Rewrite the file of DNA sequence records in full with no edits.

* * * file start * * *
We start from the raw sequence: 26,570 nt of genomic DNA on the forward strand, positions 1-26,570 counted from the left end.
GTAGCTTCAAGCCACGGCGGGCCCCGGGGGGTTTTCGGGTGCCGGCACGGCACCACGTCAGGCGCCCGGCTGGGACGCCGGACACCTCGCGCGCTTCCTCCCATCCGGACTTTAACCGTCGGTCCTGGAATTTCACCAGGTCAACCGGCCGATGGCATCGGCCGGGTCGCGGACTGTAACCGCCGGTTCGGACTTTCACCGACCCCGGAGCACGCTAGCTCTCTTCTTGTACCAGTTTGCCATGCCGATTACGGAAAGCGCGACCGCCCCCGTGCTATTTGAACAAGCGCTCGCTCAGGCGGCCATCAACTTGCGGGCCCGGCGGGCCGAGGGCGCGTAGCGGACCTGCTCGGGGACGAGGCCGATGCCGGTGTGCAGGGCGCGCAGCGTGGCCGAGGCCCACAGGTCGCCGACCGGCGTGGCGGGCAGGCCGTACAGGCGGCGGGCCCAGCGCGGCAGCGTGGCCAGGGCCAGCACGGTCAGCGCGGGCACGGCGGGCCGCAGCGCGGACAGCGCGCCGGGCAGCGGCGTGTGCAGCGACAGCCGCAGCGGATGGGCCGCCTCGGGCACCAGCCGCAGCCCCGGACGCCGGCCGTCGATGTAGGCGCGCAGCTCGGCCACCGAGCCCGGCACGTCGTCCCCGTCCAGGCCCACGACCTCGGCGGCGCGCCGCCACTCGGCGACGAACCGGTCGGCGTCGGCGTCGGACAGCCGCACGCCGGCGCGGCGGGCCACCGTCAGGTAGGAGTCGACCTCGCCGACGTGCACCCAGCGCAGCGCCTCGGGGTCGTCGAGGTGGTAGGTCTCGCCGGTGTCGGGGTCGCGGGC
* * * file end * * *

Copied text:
We start from the raw sequence: 26,570 nt of genomic DNA on the forward strand, positions 1-26,570 counted from the left end.
GTAGCTTCAAGCCACGGCGGGCCCCGGGGGGTTTTCGGGTGCCGGCACGGCACCACGTCAGGCGCCCGGCTGGGACGCCGGACACCTCGCGCGCTTCCTCCCATCCGGACTTTAACCGTCGGTCCTGGAATTTCACCAGGTCAACCGGCCGATGGCATCGGCCGGGTCGCGGACTGTAACCGCCGGTTCGGACTTTCACCGACCCCGGAGCACGCTAGCTCTCTTCTTGTACCAGTTTGCCATGCCGATTACGGAAAGCGCGACCGCCCCCGTGCTATTTGAACAAGCGCTCGCTCAGGCGGCCATCAACTTGCGGGCCCGGCGGGCCGAGGGCGCGTAGCGGACCTGCTCGGGGACGAGGCCGATGCCGGTGTGCAGGGCGCGCAGCGTGGCCGAGGCCCACAGGTCGCCGACCGGCGTGGCGGGCAGGCCGTACAGGCGGCGGGCCCAGCGCGGCAGCGTGGCCAGGGCCAGCACGGTCAGCGCGGGCACGGCGGGCCGCAGCGCGGACAGCGCGCCGGGCAGCGGCGTGTGCAGCGACAGCCGCAGCGGATGGGCCGCCTCGGGCACCAGCCGCAGCCCCGGACGCCGGCCGTCGATGTAGGCGCGCAGCTCGGCCACCGAGCCCGGCACGTCGTCCCCGTCCAGGCCCACGACCTCGGCGGCGCGCCGCCACTCGGCGACGAACCGGTCGGCGTCGGCGTCGGACAGCCGCACGCCGGCGCGGCGGGCCACCGTCAGGTAGGAGTCGACCTCGCCGACGTGCACCCAGCGCAGCGCCTCGGGGTCGTCGAGGTGGTAGGTCTCGCCGGTGTCGGGGTCGCGGGC